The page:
Cheetahs Relocated From Namibia To India

21 Jul 2022

70 years after it was declared extinct there, the cheetah is set to return to India. Namibia will provide the first cheetahs for the reintroduction. This is provided for in an agreement between India and Namibia, which was signed yesterday in India by government representatives of both countries.

The continent-to-continent translocation is considered the first such programme for the conservation of species and biodiversity. It also serves to expand the cheetah's range once more.

Namibia and India also want to exchange ideas on best practices to reduce conflicts between farmers and local communities with predators like the cheetah. Staff will also be exchanged for education and training in wildlife management. Namibia, in particular, is expected to benefit from India's know-how in monitoring procedures and population estimation techniques.

Cheetahs in Namibia
South African cheetahs (Acinonyx jubatus jubatus).
Photo (for illustrative purposes only) taken in 2006 in Sabi Sand Game Reserve, South Africa): James Temple (Wikipedia).

From Erindi to Madhya Pradesh

According to Indian media reports, the first eight cheetahs will arrive in India as early as mid-August. They will come from the Erindi Private Game Reserve, Dr Laurie Marker, Director of the Cheetah Conservation Fund (CCF), told NamibiaFocus. The CCF has been managing the cheetah project there for years.

The new home of these eight cheetahs is Kuno National Park in Madhya Pradesh. They will be followed by others, also from South Africa. The reintroduction coincides with India's 75th independence celebrations this year.

The cheetah was once native to an area that stretched from Africa across the Middle East to India. Due to shrinking habitats and hunting, numbers in India had been declining for centuries. Since 1952, the big cat is officially considered extinct there.

Why cheetahs from Africa?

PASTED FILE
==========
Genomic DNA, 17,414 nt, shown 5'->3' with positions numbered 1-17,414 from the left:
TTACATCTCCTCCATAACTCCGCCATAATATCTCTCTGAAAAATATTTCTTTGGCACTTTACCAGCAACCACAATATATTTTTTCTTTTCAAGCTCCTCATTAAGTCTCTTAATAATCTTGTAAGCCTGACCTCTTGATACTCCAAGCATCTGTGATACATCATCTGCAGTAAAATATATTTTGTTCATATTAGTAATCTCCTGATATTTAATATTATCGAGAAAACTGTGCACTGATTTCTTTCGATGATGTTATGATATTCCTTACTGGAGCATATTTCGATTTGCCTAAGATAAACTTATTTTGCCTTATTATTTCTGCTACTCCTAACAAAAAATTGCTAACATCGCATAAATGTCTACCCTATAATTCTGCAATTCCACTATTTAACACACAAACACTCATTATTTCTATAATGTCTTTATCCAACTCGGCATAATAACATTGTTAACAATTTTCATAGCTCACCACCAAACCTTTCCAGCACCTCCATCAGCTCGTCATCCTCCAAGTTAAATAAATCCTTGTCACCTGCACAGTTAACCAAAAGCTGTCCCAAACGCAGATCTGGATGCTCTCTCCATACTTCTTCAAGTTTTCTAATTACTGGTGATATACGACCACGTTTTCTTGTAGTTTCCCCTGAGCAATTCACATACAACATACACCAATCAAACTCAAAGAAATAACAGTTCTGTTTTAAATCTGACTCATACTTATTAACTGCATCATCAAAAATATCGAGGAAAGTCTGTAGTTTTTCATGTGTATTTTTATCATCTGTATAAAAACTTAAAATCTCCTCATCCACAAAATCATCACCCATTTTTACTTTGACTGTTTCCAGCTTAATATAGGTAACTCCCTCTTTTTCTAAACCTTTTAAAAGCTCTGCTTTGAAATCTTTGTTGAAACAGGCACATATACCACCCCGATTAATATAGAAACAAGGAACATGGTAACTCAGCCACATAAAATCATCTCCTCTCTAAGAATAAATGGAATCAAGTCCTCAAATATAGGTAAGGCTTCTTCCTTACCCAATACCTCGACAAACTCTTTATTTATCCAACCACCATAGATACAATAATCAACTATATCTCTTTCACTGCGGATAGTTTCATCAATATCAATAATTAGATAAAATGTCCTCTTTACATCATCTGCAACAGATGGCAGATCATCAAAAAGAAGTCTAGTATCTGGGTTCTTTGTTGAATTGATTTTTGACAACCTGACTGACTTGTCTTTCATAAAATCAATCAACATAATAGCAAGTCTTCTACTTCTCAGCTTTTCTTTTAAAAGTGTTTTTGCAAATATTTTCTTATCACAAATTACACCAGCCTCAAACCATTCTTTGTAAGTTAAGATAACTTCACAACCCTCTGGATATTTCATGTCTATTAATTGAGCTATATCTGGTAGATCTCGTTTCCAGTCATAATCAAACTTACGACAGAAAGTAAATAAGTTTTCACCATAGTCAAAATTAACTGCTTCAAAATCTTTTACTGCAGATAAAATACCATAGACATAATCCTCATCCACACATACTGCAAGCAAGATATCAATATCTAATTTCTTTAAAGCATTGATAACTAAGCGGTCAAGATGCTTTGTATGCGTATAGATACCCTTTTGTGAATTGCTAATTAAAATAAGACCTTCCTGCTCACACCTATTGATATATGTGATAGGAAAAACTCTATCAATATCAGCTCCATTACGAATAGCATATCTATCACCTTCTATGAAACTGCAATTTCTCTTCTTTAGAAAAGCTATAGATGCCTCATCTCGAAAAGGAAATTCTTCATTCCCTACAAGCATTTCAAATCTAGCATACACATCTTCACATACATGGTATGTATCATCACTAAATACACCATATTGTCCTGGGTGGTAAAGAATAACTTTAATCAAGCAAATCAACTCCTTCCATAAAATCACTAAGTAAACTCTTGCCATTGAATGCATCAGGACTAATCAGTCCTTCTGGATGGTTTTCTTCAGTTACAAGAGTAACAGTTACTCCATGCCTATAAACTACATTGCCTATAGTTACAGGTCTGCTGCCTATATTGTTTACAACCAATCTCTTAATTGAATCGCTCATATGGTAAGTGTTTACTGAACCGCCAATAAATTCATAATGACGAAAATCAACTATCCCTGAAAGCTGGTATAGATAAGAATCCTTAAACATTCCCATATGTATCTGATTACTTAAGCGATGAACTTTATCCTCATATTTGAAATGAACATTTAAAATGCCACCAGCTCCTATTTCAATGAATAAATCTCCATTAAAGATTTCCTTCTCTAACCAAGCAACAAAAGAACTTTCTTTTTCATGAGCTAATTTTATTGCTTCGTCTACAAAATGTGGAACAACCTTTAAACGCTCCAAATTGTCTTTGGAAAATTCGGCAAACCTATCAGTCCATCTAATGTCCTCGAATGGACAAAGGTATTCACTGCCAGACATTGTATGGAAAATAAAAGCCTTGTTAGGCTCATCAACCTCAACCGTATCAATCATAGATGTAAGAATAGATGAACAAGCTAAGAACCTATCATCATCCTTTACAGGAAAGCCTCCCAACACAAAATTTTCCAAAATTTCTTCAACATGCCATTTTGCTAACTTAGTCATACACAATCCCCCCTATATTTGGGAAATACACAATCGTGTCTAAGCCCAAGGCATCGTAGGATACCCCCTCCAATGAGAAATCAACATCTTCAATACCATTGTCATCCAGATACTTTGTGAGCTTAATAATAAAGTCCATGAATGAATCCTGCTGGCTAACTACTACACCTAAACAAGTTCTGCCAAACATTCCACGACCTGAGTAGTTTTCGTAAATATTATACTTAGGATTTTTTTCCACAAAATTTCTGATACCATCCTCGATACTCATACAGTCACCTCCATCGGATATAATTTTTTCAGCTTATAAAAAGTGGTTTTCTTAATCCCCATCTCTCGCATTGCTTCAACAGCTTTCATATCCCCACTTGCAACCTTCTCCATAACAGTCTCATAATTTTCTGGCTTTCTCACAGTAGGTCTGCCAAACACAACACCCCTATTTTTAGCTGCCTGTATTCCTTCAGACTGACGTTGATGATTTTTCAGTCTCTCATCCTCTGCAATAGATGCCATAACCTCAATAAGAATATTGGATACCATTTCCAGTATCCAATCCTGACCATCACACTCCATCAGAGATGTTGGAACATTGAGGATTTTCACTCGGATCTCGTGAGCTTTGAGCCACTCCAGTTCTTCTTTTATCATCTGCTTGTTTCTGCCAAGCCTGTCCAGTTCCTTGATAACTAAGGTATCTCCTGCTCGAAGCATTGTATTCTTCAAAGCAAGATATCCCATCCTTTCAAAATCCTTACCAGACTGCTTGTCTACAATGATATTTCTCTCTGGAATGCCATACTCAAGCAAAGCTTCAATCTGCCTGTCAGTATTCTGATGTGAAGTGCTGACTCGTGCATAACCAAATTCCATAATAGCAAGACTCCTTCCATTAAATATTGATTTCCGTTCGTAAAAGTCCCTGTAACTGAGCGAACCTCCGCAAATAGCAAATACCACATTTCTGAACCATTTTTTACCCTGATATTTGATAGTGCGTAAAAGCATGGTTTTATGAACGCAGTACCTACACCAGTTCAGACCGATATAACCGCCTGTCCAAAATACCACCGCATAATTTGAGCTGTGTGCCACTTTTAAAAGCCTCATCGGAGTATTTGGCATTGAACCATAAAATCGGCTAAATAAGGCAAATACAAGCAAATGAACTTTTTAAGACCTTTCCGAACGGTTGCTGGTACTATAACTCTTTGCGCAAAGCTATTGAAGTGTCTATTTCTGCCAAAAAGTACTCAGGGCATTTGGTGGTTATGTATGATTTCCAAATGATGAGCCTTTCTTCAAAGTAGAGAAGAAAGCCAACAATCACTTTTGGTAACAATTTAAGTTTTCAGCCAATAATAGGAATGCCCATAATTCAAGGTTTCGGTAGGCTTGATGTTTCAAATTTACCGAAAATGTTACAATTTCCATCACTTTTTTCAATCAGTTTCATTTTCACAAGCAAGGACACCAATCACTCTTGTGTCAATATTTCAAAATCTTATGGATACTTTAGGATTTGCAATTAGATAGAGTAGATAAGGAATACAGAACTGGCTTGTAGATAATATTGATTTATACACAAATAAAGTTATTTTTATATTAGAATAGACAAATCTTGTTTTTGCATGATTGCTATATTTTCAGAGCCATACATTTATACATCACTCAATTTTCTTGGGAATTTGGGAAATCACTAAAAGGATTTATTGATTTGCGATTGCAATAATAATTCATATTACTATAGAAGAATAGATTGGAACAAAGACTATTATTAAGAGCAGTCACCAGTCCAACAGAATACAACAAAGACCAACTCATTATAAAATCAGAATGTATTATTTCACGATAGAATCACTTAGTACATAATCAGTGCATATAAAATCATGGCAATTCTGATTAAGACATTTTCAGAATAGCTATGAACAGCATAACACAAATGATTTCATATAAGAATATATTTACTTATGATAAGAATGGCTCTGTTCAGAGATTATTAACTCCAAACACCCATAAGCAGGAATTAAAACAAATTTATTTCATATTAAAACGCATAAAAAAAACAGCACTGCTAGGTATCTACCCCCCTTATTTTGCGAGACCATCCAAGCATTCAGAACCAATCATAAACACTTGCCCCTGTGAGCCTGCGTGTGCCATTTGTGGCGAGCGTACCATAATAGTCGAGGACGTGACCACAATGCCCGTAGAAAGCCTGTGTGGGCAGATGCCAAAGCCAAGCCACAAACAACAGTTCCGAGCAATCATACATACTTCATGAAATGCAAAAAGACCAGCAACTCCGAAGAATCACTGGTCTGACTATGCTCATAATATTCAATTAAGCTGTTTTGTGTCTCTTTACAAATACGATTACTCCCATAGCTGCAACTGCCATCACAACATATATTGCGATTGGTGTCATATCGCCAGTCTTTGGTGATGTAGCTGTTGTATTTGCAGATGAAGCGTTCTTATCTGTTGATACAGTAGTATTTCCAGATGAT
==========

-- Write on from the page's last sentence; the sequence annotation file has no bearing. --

It was the Asian cheetah (Acinonyx jubatus venaticus). However, this is not a separate species, as long assumed, but a subspecies. The Cat Specialist Group of the International Union for Conservation of Nature (IUCN) distinguishes four subspecies in its cat systematics: Asian, Northwest African, Northeast African and South (East) African cheetah (for more see Wikipedia).

In 2010, a conference was held to discuss the reintroduction of the cheetah into India, explains Dr Laurie Marker. As part of the IUCN Species Survival Commission, the Cat Specialist Group and other specialist groups recommended the South African cheetah (Acinonyx jubatus jubatus) for the programme. This is because it still has the largest population. Marker is a member of the Cat Specialist Group.

Since the conference, the Indian authorities have been busy making thorough preparations for the reintroduction. In other words, identifying an area that is suitable for the cheetah. Preparing it as an optimal habitat. And making sure that it will offer sufficient food.

Namibia has the largest cheetah population

With top speeds of over 100 km/h, the cheetah is the fastest land animal in the world. The IUCN lists it as an endangered species on its red list. Experts estimated the global population at around 7,500 cheetahs in 2017. Namibia being home to the largest population. According to Marker, it consists of about 1,500 animals.

The main problems for the cheetah throughout its range are habitat loss, human-animal conflicts and the illegal trade in wildlife products. The CCF works with concerned parties throughout its range to protect the animal.

Namibian holidaymakers can learn more about the cheetah at the CCF's research and education centre northeast of Otjiwarongo. It is also found in the private nature parks of Gondwana Collection Namibia in the Kalahari down to the Fish River Canyon. In the Gondwana Namib Park in the Namib Desert, a mother with three cubs was recently spotted as she came to drink at a watering hole, which was watched by hundreds of thousands of fans worldwide via a web camera on YouTube ("NamibiaCam").

Sven-Eric Stender

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